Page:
The figures in Nara’s paintings are the result of the artist facing the deepest part of his soul; with colour and composition based in painting theory, repeatedly layering and erasing colour from the canvas, so that what remains in the end is only the most earnest part that could not be pared away. In contrast, his drawings are distanced from theory. Using materials with which he feels a familiarity, such as torn-off note paper or used envelopes, he bares his emotions and thoughts. In his three-dimensional works, for which he has varied his media over the years, Nara gives familiar items new life through a meditative dialogue with the materials. His photography has begun to have fully-fledged presentations in recent years. For these photographic works, he discovers raw beauty in everyday landscapes and moments from his work or travels that could easily be overlooked, and records them as something precious.

Nara’s works contain everything that he encompasses. Memories etched into the depths of his soul; and the music, paintings, literature he encountered organically by following his curiosity, that inspired his spirit and sensibilities — these are all accumulated in countless layers. For example, he has been greatly influenced by the music he began listening to at 9 years old. Most of it was in a foreign language, but young Nara used his imagination to overcome the language barrier. He recreated the landscape of the music within himself using the record jackets, and sought to understand the piece as if he himself lived in that world.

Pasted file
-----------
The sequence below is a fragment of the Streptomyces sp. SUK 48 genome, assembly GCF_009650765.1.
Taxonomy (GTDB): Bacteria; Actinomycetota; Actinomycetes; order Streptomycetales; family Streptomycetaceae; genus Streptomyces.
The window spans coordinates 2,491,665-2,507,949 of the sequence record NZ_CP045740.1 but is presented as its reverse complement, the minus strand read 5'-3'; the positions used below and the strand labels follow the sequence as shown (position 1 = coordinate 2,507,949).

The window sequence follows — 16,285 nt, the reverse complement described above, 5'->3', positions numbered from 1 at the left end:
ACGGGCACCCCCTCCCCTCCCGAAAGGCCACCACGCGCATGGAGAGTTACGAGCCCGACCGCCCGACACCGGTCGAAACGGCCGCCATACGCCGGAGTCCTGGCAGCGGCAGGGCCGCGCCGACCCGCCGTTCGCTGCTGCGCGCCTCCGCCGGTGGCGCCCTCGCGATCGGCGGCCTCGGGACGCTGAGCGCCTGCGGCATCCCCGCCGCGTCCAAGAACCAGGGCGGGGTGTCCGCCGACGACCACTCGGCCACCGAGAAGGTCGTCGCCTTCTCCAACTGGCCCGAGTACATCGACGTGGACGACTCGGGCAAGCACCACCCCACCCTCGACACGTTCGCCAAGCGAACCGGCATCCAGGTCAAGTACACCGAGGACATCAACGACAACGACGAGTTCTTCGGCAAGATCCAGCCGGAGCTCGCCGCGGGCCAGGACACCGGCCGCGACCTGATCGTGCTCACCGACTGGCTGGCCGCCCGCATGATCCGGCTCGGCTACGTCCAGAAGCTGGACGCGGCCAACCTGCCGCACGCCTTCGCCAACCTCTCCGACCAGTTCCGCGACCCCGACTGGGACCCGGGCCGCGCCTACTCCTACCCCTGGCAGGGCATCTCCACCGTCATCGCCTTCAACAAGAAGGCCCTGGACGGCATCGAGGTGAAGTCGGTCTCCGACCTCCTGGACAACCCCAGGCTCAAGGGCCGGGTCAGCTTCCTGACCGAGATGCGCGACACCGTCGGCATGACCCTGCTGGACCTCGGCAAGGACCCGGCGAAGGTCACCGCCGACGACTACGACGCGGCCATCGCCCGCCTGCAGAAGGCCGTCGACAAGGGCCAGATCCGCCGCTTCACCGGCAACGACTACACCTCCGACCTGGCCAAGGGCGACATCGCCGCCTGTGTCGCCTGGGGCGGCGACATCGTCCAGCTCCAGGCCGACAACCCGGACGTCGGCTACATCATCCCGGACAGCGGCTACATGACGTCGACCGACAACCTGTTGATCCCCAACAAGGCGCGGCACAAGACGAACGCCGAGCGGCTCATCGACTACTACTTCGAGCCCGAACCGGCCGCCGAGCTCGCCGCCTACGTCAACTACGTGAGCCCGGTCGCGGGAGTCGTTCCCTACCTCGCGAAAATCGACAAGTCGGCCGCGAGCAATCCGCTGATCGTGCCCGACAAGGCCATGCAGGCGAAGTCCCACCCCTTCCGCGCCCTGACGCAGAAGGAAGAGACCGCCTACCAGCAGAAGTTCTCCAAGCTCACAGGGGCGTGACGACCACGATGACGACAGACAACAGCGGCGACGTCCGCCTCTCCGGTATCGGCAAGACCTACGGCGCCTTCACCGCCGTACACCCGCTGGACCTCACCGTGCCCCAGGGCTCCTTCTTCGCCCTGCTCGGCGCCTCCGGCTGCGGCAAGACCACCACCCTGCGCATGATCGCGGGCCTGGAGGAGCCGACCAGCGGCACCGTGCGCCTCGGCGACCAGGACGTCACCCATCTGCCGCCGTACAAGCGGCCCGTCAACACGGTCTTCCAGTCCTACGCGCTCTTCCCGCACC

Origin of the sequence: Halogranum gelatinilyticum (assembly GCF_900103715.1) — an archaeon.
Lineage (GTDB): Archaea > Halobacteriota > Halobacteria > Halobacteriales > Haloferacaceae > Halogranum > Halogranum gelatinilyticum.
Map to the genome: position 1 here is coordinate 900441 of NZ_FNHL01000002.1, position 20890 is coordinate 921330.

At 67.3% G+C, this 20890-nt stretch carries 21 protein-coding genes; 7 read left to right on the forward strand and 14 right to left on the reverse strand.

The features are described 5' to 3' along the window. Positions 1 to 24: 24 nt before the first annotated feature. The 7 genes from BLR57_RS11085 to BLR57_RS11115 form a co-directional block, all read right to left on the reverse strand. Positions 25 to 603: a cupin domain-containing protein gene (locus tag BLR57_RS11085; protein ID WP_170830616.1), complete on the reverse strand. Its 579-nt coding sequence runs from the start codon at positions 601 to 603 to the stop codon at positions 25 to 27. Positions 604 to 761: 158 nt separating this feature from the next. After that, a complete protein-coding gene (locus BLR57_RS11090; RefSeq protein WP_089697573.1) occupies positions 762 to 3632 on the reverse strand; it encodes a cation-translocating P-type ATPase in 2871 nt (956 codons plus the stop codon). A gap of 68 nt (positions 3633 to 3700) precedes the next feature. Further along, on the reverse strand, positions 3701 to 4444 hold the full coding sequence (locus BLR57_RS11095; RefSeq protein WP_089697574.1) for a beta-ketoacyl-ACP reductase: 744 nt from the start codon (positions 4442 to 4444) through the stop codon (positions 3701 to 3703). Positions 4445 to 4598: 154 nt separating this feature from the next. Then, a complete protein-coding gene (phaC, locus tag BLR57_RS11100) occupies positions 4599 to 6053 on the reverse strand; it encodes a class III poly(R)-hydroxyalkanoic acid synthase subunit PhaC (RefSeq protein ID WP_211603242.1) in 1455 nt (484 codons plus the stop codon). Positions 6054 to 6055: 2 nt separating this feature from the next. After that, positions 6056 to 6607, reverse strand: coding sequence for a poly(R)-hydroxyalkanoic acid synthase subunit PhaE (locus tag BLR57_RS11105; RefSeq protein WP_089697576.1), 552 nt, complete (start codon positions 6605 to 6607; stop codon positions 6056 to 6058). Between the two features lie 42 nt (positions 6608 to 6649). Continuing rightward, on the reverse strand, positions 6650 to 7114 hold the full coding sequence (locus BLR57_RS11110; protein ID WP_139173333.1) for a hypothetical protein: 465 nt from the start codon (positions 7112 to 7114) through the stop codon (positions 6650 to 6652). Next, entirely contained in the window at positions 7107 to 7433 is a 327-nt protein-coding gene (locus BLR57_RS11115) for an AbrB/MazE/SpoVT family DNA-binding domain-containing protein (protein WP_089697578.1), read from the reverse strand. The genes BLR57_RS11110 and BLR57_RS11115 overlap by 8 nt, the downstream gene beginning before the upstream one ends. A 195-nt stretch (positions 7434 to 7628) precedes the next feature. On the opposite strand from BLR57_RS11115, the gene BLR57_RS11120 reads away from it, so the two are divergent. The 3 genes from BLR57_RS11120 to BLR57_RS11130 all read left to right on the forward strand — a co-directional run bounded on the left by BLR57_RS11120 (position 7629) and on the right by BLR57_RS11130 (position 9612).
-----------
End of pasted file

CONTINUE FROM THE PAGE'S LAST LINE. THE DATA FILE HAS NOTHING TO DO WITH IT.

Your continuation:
Nara creates his works directly and freely, bound by nothing. These works transcend barriers of language, cultural backgrounds, and eras; they are beloved by many people. The artist confronts the true essence of people and things, and is invariably honest; resulting in works that are like mirrors that reflect the viewers’ hearts back to them. In recent years, he has actively sent out his message on Twitter and Instagram, and regardless of where he may be in the world, he is connected with his friends in real time. And Nara is a traveler, in the truest sense of the word. At times he sets out on a voyage seeking his own roots. At other times, feeling a strong attraction to the spark of cultures that have persisted through the trials and tribulations of history, he visits and explores their lands. Treasuring the human relationships he has built through these encounters, he visits all kinds of places without being confined to the paradigm of art; like a traveling bard, he creates and presents his work for friends across the world.